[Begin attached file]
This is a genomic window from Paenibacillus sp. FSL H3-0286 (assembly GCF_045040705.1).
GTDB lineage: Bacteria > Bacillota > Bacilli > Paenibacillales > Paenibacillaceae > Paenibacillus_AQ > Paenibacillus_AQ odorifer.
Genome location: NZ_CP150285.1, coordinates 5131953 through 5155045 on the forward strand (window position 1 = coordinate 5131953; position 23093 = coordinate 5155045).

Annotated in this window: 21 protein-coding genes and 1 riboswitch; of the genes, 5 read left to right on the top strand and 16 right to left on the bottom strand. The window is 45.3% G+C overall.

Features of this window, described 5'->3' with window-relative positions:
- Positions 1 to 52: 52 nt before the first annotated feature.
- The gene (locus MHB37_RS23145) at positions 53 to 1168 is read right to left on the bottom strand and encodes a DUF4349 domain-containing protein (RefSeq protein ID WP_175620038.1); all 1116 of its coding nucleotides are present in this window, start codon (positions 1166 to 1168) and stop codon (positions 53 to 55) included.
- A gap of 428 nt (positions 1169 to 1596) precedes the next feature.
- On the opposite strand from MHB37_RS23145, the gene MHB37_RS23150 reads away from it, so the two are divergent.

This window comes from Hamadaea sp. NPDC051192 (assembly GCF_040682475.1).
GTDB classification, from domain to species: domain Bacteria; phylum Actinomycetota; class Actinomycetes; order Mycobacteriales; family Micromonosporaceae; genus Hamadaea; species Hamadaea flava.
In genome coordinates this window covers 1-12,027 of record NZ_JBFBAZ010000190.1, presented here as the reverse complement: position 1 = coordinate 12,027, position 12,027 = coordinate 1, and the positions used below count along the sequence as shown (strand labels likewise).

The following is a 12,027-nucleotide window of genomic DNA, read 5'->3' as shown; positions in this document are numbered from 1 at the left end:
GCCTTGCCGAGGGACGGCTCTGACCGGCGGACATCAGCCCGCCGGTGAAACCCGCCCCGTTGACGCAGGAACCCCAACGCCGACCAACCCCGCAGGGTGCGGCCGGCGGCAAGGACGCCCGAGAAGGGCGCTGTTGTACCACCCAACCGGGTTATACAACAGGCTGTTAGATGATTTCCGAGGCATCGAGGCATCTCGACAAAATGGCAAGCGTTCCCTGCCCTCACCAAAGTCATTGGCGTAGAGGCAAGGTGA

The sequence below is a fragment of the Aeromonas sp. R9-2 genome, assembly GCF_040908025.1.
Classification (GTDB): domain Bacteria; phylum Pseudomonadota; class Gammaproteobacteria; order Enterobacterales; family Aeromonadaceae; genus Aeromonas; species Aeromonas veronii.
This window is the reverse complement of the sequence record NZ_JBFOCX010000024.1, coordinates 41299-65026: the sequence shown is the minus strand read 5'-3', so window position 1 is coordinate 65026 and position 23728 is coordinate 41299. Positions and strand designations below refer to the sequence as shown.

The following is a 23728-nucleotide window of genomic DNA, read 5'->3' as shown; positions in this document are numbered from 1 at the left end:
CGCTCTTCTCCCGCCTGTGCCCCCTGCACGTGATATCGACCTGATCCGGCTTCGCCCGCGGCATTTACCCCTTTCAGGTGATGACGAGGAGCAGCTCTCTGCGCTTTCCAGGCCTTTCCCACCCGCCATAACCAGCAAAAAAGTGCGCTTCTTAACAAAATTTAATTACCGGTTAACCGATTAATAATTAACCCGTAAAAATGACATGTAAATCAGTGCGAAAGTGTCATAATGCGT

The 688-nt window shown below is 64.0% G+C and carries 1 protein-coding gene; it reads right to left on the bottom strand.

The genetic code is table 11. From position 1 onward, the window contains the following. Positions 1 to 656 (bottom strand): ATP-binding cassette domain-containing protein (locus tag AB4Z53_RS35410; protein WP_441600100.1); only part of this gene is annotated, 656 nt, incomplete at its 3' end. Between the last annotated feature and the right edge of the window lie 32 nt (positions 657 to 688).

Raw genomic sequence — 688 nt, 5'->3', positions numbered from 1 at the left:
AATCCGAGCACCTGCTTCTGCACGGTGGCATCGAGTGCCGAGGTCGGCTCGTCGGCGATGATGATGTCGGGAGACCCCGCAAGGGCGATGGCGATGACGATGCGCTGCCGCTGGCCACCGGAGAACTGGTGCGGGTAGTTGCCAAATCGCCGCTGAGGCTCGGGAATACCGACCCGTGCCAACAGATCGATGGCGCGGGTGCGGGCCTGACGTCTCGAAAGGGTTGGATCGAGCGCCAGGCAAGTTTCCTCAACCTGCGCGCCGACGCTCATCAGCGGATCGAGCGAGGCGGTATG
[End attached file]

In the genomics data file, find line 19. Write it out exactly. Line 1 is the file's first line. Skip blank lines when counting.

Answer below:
CGCTCTTCTCCCGCCTGTGCCCCCTGCACGTGATATCGACCTGATCCGGCTTCGCCCGCGGCATTTACCCCTTTCAGGTGATGACGAGGAGCAGCTCTCTGCGCTTTCCAGGCCTTTCCCACCCGCCATAACCAGCAAAAAAGTGCGCTTCTTAACAAAATTTAATTACCGGTTAACCGATTAATAATTAACCCGTAAAAATGACATGTAAATCAGTGCGAAAGTGTCATAATGCGT